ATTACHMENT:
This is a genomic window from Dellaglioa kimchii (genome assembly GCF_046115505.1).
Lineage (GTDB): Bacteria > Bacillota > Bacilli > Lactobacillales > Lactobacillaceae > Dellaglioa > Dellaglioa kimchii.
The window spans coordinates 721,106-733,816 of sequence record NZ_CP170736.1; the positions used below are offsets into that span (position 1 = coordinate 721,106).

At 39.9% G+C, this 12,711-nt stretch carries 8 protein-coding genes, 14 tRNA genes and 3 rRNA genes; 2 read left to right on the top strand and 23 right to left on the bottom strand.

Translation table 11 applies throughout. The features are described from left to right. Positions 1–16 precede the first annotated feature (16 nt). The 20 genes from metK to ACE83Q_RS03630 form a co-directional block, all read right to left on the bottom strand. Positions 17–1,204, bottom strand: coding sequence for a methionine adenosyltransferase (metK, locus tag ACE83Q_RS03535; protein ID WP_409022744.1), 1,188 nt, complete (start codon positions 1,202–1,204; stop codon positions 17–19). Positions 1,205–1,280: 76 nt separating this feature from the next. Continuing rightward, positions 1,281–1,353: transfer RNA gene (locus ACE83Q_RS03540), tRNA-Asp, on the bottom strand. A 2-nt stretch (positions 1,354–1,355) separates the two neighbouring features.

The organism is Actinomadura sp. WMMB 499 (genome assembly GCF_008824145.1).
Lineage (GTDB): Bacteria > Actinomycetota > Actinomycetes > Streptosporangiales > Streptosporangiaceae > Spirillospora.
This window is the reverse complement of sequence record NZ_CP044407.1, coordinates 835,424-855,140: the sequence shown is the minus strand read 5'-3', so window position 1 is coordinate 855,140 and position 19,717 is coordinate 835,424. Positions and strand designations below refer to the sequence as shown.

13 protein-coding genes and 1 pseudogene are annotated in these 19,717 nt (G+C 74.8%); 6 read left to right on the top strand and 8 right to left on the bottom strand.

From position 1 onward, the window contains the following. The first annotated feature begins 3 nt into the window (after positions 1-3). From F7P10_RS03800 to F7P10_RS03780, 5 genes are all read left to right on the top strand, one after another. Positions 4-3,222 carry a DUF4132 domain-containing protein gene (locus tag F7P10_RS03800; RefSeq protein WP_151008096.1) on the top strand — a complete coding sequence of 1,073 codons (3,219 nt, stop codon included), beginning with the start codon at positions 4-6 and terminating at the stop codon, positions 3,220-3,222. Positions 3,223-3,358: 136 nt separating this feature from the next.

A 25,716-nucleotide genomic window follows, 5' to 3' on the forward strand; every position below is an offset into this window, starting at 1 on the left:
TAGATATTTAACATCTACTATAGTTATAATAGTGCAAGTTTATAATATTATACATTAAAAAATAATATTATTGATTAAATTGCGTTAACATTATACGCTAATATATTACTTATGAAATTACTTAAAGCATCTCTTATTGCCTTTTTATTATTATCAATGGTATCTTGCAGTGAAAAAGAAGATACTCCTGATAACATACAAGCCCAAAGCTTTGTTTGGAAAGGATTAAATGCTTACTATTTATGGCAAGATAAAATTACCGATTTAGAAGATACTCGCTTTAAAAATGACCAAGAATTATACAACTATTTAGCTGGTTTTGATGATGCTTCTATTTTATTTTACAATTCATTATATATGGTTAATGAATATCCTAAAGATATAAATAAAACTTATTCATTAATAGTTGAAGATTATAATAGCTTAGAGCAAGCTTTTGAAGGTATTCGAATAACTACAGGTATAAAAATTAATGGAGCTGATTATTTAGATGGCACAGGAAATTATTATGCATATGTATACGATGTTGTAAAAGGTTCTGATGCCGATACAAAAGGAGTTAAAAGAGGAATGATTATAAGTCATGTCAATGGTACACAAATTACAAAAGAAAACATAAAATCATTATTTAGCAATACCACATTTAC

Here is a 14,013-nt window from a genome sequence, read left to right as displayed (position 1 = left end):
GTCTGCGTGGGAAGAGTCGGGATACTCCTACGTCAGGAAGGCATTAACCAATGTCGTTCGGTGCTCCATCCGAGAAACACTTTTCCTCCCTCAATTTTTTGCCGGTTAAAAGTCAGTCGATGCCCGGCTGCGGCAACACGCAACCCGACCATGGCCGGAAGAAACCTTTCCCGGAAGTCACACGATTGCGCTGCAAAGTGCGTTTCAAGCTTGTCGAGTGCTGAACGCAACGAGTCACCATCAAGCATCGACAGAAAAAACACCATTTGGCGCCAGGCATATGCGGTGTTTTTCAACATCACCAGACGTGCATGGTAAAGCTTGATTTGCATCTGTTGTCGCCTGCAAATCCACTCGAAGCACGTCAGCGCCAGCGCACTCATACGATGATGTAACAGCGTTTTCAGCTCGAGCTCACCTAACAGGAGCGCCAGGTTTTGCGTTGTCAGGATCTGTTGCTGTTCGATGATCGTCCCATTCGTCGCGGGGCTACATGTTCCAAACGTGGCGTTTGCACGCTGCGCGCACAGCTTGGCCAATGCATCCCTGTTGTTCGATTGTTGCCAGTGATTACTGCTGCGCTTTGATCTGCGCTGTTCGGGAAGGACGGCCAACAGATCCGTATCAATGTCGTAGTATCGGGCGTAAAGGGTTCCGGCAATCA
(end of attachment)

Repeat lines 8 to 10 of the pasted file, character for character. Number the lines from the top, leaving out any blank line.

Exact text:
This window is the reverse complement of sequence record NZ_CP044407.1, coordinates 835,424-855,140: the sequence shown is the minus strand read 5'-3', so window position 1 is coordinate 855,140 and position 19,717 is coordinate 835,424. Positions and strand designations below refer to the sequence as shown.

13 protein-coding genes and 1 pseudogene are annotated in these 19,717 nt (G+C 74.8%); 6 read left to right on the top strand and 8 right to left on the bottom strand.

From position 1 onward, the window contains the following. The first annotated feature begins 3 nt into the window (after positions 1-3). From F7P10_RS03800 to F7P10_RS03780, 5 genes are all read left to right on the top strand, one after another. Positions 4-3,222 carry a DUF4132 domain-containing protein gene (locus tag F7P10_RS03800; RefSeq protein WP_151008096.1) on the top strand — a complete coding sequence of 1,073 codons (3,219 nt, stop codon included), beginning with the start codon at positions 4-6 and terminating at the stop codon, positions 3,220-3,222. Positions 3,223-3,358: 136 nt separating this feature from the next.